Derek Holland Is Feeling It
Through 11 starts, Holland is putting up career-best numbers across the board: in strikeout rate, walk rate, home run rate, batting average/on-base/slugging percentage against, ERA, FIP, and is on pace for his highest WAR ever. Feel free to re-read all of those again – they’re all at career best levels.
To date, any Holland supporter will point to his 15-start run to end the 2011 season as the high-water mark of Holland’s career, a sign of what Holland could be. In those 15 starts, he posted a 2.77 ERA with 8.0 K/9 and 2.6 BB/9. In Holland’s 11 starts this year, he has a 2.81 ERA, 8.8 K/9, and 2.2 BB/9. He’s besting his previous best.
By and large, Holland has done all of this unheralded in 2013, which may not be a bad thing. He’s toned down his off-field personality to increase his focus on the field, which has kept his name out of non-baseball headlines. Additionally, teammate Yu Darvish has established himself as the Ace of the staff, and is garnering all of the deserved attention that goes with that.
Surprisingly, Holland has arguably reaped better results than Darvish. Both have made 11 starts now, with Darvish pitching 74 1/3 innings, and Holland only getting two fewer batters out with 73 2/3 innings. Darvish has struck out more batters, but Holland has allowed fewer runs, walked fewer, done a better job of limiting home runs, and has one more quality start than Darvish.
This success from Holland hasn’t just been fluky. There are legitimate changes that he has made to his game in order to deliver these improved results.
Holland is flat out throwing more strikes this year. In 2012, Holland threw 63.9% strikes. In 2013, he has bumped that number up to 66% strikes. Based on the number of pitches Holland threw in 2012, that would extrapolate to 58 extra strikes this year. According to the Baseball Prospectus value used for catcher framing of a ball being converted to a strike, that extrapolates to about eight runs saved for the year, or 0.8 WAR.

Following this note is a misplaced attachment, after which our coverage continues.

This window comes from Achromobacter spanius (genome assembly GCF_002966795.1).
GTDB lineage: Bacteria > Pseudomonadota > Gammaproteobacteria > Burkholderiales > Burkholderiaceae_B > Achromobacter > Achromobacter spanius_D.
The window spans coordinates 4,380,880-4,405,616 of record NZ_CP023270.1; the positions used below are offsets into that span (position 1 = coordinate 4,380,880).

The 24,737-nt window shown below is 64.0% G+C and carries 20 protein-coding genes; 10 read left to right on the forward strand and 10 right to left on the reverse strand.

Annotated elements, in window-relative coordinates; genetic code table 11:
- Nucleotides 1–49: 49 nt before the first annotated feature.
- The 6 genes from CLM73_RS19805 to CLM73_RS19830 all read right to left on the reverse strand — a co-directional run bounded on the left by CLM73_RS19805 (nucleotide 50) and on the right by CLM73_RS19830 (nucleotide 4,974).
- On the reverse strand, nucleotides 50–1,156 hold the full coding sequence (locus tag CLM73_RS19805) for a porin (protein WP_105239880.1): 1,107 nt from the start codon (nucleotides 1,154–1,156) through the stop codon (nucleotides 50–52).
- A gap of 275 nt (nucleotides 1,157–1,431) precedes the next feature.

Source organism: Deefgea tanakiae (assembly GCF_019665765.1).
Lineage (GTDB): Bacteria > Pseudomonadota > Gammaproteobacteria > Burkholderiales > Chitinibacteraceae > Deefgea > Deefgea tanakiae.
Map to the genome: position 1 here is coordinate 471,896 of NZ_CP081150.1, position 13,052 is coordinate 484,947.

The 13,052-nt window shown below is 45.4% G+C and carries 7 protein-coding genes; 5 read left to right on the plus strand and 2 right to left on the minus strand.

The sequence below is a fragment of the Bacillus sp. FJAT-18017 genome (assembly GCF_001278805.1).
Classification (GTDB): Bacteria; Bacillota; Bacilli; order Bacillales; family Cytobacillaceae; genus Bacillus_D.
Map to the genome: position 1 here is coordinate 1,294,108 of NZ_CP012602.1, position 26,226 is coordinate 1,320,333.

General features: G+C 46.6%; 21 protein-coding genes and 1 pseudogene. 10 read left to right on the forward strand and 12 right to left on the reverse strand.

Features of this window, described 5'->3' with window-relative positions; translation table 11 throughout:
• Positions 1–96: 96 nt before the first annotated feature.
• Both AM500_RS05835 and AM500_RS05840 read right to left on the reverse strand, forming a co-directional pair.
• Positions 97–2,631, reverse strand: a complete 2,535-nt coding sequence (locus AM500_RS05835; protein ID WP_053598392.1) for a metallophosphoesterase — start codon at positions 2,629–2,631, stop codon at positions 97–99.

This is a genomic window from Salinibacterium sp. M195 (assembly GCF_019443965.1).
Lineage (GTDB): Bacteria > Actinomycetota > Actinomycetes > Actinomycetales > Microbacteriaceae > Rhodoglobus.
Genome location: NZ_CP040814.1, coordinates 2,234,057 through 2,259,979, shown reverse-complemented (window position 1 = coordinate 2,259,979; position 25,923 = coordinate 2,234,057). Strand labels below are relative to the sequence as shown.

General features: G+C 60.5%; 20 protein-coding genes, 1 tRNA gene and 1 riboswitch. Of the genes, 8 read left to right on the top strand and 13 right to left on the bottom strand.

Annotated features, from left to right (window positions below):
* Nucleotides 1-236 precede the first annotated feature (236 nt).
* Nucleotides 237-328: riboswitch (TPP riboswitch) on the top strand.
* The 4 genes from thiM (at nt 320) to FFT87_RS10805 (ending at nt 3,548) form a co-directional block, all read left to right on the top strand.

Holland is also avoiding the blow-up starts so far. In 2011, Holland allowed five earned runs or greater in 25% of his starts. In 2012, that number increased to 30% of his starts. He has allowed more than four earned runs just once in 11 starts, or 9%. For the most part, those blow-up starts by Holland were the result of blow-up innings, which Holland has battled to avoid. For his career, with men on base, Holland has allowed a .799 OPS. In 2013, he’s cut that number all the way down to a .629 OPS. Holland appears to have matured significantly on the mental side of the game (perhaps his biggest hurdle in previous years), and the numbers show it.
Finally, and this is my favorite, Holland has a feel for his change-up this year. In 2012, Holland only threw his change-up 6% of the time. In 2013, he is throwing it 14% of the time. Coming up through the Rangers organization, Holland’s change-up was seen as a future plus-pitch, but it almost entirely disappeared last season. Now, it’s back, and he is wielding it against right-handed hitters especially with a vengeance, throwing it 17% of the time. Re-introducing the change-up to righties has allowed Holland to essentially stop throwing them the curveball, which right-handed batters teed off on in 2012 to the tune of a .559 SLG. The overall result has dropped right-handers OPS against Holland from .781 for his career to .640 in 2013.
The Rangers are 9-2 in Derek Holland starts this year. Were it not for the way he has stepped up this year, the Rangers probably don’t have the best record in the American League, holding on to a league-best three-game lead in the division.
He’s not all the way there yet, after all it is still just 11 starts, but confidence in where Derek Holland is on and off the field has never been higher, deservedly so.